Making the Cut

Making the Cut

Little league team uses trust, enthusiasm to sweep state tourney.

Joey Marino had to make a choice: his team or his hair. “I love my hair,” said Joey. But it’s gone, most of it.

The only reminder of the hair that used to flow from the back of Joey’s baseball cap is a ridge running down the center of his head. Like the rest of Woodlawn Junior League’s All-Stars, Joey is rocking a Mohawk.

Four players began the trend before the district tournament. “Nobody [else] was really going to get one,” said Mike Murdock, one of the original four. “They all said, ‘I’ll get one if Joey gets one,’ because they knew Joey wouldn’t.’”

But after the team swept the district tournament, that vow changed from an excuse to an obstacle. The players were so eager to get the haircuts at their post-tournament party they chased Joey down and gang-tackled him. Coach Robert Troiano intervened before any unconsented clipping could take place, but by then Joey was caught up in the spirit and went to the barber’s chair willingly.

The enthusiasm from the district victory was infectious. About 50 people had risen before dawn to drive from Woodlawn to Alleghany County for the championship game at 9 a.m. on a Wednesday. Woodlawn was playing the Alleghany Highlands, but Gary Murdock, whose son Mike is on the team, estimated Woodlawn’s cheering section outnumbered the home team’s.

At the party, it was not just the 13 players and three coaches who let a team mom carve Mohawks into their hair. Mike Murdock ticked off an extensive list of younger brothers and “some kid who’s not even on the team who’s older sister comes to all the games” who all went eagerly under the clippers.

MORE THAN many other team sports, baseball is often decided by individual performances, the contests between one pitcher and one batter. But it is no coincidence that Woodlawn’s greatest strength is in the aspect of the game most heavily reliant on teamwork and communication.

“We’re a really good defensive team,” Colin Amerau explained. This sentiment was repeated unanimously by every player and coach when asked about the team’s best quality.

Many of Woodlawn’s players, all of whom are 13 or 14, have been playing together since they were 9.

“We’re all a team,” said Andrew Sable. “We’ve been together so long we’re just friends.”

“We all hang out when we’re not playing baseball,” said Jimmy Woehrle.

The team started practicing together in the middle of June, and John Stephens credited the many days of sweaty summer practices for drawing the team together.

“We built up a lot of team chemistry over the summer, working through these hot days,” he said. “Tempers would flare, you’d say things. Finally you’d think about it and you’d work it out. You’d apologize and you’d think about how this team is like a big family. You’d never say anything mean or disrespectful to a mother or a father or a sister or a brother.” After drawing a skeptical look, John paused for a moment: “Maybe a sister or a brother,” he acknowledged.

“We all had each other’s backs on everything,” said Zach Quigley. In baseball, this is not just a figure of speech. Players on great defensive teams try to back-up every throw, to make sure no ball skips far past its target.

“We’d know where everybody was in the situation,” Mike explained, “kinda like muscle memory. Knowing everybody should always have a back-up, we learned to rely on each other.”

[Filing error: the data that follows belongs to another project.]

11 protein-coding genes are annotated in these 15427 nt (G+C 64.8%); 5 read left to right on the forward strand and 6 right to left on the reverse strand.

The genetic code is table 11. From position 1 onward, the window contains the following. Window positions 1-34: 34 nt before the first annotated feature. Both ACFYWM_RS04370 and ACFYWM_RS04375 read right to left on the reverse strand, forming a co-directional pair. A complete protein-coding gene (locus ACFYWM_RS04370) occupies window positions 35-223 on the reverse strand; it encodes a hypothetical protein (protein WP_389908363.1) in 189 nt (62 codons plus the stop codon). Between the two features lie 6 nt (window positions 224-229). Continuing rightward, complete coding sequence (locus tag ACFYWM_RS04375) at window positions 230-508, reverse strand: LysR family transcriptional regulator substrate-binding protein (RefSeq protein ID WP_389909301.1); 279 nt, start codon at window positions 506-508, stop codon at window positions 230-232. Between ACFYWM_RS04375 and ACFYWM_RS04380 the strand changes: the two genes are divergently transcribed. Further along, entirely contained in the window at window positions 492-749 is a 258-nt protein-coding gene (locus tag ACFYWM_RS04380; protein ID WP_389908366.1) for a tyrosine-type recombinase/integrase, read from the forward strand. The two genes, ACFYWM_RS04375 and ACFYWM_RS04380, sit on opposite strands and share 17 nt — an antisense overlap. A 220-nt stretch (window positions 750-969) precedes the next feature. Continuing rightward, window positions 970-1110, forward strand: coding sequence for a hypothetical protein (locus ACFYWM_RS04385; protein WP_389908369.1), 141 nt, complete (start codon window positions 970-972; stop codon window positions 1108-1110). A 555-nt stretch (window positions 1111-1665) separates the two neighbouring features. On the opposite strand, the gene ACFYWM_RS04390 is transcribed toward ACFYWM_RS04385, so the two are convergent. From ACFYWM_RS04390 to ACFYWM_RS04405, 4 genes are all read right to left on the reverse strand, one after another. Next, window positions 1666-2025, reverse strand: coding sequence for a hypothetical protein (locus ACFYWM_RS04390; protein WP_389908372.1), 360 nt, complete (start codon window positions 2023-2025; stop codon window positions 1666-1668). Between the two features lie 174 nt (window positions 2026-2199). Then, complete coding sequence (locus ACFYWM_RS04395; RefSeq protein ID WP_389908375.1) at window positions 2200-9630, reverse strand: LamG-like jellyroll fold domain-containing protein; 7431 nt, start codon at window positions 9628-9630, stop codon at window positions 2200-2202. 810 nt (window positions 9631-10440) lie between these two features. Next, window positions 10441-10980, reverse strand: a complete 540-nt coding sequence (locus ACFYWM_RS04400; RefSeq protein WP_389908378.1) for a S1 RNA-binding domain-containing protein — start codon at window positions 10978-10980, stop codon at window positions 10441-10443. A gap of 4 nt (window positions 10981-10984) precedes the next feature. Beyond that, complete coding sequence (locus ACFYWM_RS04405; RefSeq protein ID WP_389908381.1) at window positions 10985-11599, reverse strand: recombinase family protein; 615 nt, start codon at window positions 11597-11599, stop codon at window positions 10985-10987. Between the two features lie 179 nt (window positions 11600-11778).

When asked how he would define the team, John Jarding replied without hesitation, “as a family.”

“We call the whole team to go to the pool, to each other’s houses, to the movies,” he said. “If we have each other’s backs off the field, we’re going to have each other’s backs on the field – fielding the ball if the pitcher is struggling, making plays for him.”

COACH ROBERT TROIANO and his assistants Luke Sable and Rob Woerhle, who coach Woodlawn’s three Little League teams from which the all-stars are drawn, take advantage of this camaraderie by beginning each practice with defensive sessions and by keeping the players inspired.

“When these kids were 9 years old we saw we had a gifted team,” said Robert Troiano. “A lot of it’s natural talent.”

“Coach pumps us up sometimes and just makes us want to play,” said Graham Henry.

“Everyone was just fired up to play [at the state tournament], said Mike Murdock. “If you ask someone who was watching the games, every inning we were yelling.” Before the team ran onto the field each inning, they would gather for a cheer of “Defense!” Before going to bat, Troaino would bring them together to chant “Big hits!”

“Everyone took it on themselves to get everybody fired up,” said Mike. “If they started to get down on themselves we’d pick them up.” He gave particular credit to the players who didn’t start but made sure their presence was felt from the bench.

THE WOODLAWN JUNIOR ALL-STARS swept all five games of the state championship, outscoring their opponents 116 to 28. For the trip to represent their state at the Southern Regional Tournament in Cartersville, Ga., they have raised $11,000. Tony Troiano, the son of Robert Troiano, estimated the team spent about 12 hours washing cars and asking for donations at Safeway. Pontiac GMC and City Finance each donated $3,000 for the trip.

The team will play South Carolina on Saturday, Alabama on Sunday, and North Carolina Monday. If they win the championship game on Wednesday, they will fly immediately to the Junior League World Series in Taylor, Mich., which will host six American teams as well as teams from Indonesia, Germany, Venezuela and Mexico.

All of Woodlawn’s players were pulled from one zip code, 22309, and most will be attending Mount Vernon High School.

“It’s very hard to find kids of this caliber that play this well together in the same zip code,” said Robert Troiano. “It’s a small area that we pull these kids from.”

“This is Little League ball at its best right here,” said coach Luke Sable.